The Montello Thrust Fault Multidisciplinary Experiment
The data available for this segment of the Southern Alpine fold-and-thrust belt left open several questions:
- Is the present-day sparse seismicity and the few M> 5.5 historical earthquakes in the last centuries evidences of a seismic gap at major thrust faults in the Veneto region? That could be filled by large earthquakes in the next future?
- Are there faults that accommodate aseismically, or partially aseismically, the known plate convergence?
- Which is the real seismic/aseismic ratio of active faults of the Southern Alps?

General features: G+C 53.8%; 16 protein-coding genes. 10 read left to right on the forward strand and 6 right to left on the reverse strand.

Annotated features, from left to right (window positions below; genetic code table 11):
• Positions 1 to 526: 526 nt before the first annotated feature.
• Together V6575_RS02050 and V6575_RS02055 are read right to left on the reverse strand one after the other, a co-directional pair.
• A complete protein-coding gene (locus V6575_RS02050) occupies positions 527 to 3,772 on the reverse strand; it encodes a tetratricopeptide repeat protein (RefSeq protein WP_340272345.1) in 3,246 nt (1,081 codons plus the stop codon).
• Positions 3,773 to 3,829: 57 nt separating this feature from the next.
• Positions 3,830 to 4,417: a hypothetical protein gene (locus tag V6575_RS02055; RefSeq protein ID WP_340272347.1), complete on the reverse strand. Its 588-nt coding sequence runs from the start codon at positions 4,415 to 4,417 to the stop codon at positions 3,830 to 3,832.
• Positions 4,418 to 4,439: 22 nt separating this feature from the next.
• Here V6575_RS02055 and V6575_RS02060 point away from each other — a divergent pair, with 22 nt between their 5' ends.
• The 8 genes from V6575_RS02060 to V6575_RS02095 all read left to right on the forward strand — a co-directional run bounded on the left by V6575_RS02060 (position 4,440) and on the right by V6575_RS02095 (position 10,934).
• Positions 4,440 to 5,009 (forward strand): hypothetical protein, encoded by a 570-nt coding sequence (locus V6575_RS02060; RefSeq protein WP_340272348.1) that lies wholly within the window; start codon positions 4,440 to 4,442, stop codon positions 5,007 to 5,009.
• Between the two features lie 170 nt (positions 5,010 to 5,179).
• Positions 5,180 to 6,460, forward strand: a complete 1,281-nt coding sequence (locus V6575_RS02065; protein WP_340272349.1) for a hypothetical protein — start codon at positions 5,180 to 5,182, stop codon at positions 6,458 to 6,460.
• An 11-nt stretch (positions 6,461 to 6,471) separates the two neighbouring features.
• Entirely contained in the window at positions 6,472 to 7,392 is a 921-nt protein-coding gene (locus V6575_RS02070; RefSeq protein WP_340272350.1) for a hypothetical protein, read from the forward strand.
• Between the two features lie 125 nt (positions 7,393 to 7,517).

Since late 2008, five semi-continuous GPS stations have been installed along a linear NNW-SSE trending 30 km-long array crossing the Montello hill with the goal of studying the deformation processes in the framework of the wider plate boundary kinematics. In particular, we aimed at measuring the local velocity gradient, which will be used to develop models of the geometry and kinematics of faults accumulating elastic deformation. Simultaneous seismic investigations, started in 2010 with a temporary network, are fundamental to provide independent observations and shed light on a complete geophysical interpretation about the geometry and kinematics of the Montello structure.